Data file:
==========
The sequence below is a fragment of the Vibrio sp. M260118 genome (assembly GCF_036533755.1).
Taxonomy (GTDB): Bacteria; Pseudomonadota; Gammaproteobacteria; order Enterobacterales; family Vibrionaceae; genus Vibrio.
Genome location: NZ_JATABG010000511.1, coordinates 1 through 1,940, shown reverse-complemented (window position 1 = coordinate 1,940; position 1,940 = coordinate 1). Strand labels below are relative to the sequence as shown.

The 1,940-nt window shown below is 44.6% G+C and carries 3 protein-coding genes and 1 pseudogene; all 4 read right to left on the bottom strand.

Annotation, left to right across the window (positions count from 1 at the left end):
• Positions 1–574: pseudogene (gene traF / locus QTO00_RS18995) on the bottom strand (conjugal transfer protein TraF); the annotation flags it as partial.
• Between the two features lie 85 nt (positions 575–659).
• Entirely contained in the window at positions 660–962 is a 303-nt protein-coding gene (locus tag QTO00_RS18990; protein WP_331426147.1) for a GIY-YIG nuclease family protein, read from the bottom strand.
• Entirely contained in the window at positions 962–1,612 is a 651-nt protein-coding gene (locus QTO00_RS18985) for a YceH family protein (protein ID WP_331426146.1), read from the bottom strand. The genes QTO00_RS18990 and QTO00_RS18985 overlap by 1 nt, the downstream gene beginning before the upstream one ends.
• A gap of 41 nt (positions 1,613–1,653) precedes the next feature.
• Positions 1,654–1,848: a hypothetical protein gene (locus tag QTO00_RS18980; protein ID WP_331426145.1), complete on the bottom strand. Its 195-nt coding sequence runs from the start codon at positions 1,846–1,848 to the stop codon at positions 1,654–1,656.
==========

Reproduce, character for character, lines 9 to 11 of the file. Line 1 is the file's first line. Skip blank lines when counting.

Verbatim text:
• Entirely contained in the window at positions 962–1,612 is a 651-nt protein-coding gene (locus QTO00_RS18985) for a YceH family protein (protein ID WP_331426146.1), read from the bottom strand. The genes QTO00_RS18990 and QTO00_RS18985 overlap by 1 nt, the downstream gene beginning before the upstream one ends.
• A gap of 41 nt (positions 1,613–1,653) precedes the next feature.
• Positions 1,654–1,848: a hypothetical protein gene (locus tag QTO00_RS18980; protein ID WP_331426145.1), complete on the bottom strand. Its 195-nt coding sequence runs from the start codon at positions 1,846–1,848 to the stop codon at positions 1,654–1,656.